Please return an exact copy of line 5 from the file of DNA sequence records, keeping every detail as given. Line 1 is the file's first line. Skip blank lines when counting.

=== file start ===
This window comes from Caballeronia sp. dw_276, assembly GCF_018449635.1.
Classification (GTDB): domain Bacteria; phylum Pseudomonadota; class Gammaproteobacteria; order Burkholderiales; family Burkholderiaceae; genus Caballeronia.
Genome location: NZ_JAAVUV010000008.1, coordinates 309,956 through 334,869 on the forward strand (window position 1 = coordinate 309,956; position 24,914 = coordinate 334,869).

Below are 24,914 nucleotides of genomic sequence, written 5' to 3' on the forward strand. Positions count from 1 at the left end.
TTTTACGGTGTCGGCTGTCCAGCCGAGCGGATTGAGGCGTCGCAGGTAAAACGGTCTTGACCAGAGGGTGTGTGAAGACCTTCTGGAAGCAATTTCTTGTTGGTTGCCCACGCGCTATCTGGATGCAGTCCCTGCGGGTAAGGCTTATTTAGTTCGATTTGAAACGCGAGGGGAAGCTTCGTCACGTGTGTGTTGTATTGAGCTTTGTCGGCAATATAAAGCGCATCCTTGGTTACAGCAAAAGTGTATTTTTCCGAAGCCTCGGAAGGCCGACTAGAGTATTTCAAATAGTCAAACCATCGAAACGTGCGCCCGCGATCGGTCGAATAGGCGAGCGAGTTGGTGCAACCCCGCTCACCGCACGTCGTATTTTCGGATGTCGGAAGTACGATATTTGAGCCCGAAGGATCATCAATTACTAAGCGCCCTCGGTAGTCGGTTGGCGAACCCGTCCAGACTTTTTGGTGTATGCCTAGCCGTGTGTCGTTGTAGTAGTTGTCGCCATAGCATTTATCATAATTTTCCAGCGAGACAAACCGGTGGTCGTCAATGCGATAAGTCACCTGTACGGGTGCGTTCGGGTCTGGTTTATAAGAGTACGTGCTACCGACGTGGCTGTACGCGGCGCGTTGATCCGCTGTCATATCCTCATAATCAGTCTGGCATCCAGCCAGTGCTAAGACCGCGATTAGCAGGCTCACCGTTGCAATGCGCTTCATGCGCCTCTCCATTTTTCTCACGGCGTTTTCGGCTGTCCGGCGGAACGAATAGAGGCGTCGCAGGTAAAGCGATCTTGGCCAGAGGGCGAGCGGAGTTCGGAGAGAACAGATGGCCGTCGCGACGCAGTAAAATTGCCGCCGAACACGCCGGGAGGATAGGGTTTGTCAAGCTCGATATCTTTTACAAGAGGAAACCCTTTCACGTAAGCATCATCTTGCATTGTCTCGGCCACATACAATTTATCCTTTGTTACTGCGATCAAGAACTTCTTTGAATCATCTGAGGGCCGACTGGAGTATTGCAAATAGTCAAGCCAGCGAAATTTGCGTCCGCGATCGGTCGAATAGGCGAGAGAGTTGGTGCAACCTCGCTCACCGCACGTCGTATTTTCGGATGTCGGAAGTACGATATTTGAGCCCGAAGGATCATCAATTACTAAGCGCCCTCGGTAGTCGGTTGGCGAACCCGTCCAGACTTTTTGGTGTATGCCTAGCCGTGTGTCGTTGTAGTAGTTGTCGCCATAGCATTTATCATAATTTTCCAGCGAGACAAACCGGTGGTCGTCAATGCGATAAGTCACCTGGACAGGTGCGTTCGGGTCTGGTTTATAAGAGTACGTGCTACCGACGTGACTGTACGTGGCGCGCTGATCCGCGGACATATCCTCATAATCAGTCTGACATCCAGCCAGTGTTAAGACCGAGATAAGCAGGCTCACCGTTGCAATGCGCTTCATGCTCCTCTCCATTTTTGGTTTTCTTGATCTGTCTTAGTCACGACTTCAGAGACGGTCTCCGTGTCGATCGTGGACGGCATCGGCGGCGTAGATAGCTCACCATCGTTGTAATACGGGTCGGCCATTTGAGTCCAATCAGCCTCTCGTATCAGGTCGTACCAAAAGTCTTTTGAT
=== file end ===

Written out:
TTTTACGGTGTCGGCTGTCCAGCCGAGCGGATTGAGGCGTCGCAGGTAAAACGGTCTTGACCAGAGGGTGTGTGAAGACCTTCTGGAAGCAATTTCTTGTTGGTTGCCCACGCGCTATCTGGATGCAGTCCCTGCGGGTAAGGCTTATTTAGTTCGATTTGAAACGCGAGGGGAAGCTTCGTCACGTGTGTGTTGTATTGAGCTTTGTCGGCAATATAAAGCGCATCCTTGGTTACAGCAAAAGTGTATTTTTCCGAAGCCTCGGAAGGCCGACTAGAGTATTTCAAATAGTCAAACCATCGAAACGTGCGCCCGCGATCGGTCGAATAGGCGAGCGAGTTGGTGCAACCCCGCTCACCGCACGTCGTATTTTCGGATGTCGGAAGTACGATATTTGAGCCCGAAGGATCATCAATTACTAAGCGCCCTCGGTAGTCGGTTGGCGAACCCGTCCAGACTTTTTGGTGTATGCCTAGCCGTGTGTCGTTGTAGTAGTTGTCGCCATAGCATTTATCATAATTTTCCAGCGAGACAAACCGGTGGTCGTCAATGCGATAAGTCACCTGTACGGGTGCGTTCGGGTCTGGTTTATAAGAGTACGTGCTACCGACGTGGCTGTACGCGGCGCGTTGATCCGCTGTCATATCCTCATAATCAGTCTGGCATCCAGCCAGTGCTAAGACCGCGATTAGCAGGCTCACCGTTGCAATGCGCTTCATGCGCCTCTCCATTTTTCTCACGGCGTTTTCGGCTGTCCGGCGGAACGAATAGAGGCGTCGCAGGTAAAGCGATCTTGGCCAGAGGGCGAGCGGAGTTCGGAGAGAACAGATGGCCGTCGCGACGCAGTAAAATTGCCGCCGAACACGCCGGGAGGATAGGGTTTGTCAAGCTCGATATCTTTTACAAGAGGAAACCCTTTCACGTAAGCATCATCTTGCATTGTCTCGGCCACATACAATTTATCCTTTGTTACTGCGATCAAGAACTTCTTTGAATCATCTGAGGGCCGACTGGAGTATTGCAAATAGTCAAGCCAGCGAAATTTGCGTCCGCGATCGGTCGAATAGGCGAGAGAGTTGGTGCAACCTCGCTCACCGCACGTCGTATTTTCGGATGTCGGAAGTACGATATTTGAGCCCGAAGGATCATCAATTACTAAGCGCCCTCGGTAGTCGGTTGGCGAACCCGTCCAGACTTTTTGGTGTATGCCTAGCCGTGTGTCGTTGTAGTAGTTGTCGCCATAGCATTTATCATAATTTTCCAGCGAGACAAACCGGTGGTCGTCAATGCGATAAGTCACCTGGACAGGTGCGTTCGGGTCTGGTTTATAAGAGTACGTGCTACCGACGTGACTGTACGTGGCGCGCTGATCCGCGGACATATCCTCATAATCAGTCTGACATCCAGCCAGTGTTAAGACCGAGATAAGCAGGCTCACCGTTGCAATGCGCTTCATGCTCCTCTCCATTTTTGGTTTTCTTGATCTGTCTTAGTCACGACTTCAGAGACGGTCTCCGTGTCGATCGTGGACGGCATCGGCGGCGTAGATAGCTCACCATCGTTGTAATACGGGTCGGCCATTTGAGTCCAATCAGCCTCTCGTATCAGGTCGTACCAAAAGTCTTTTGAT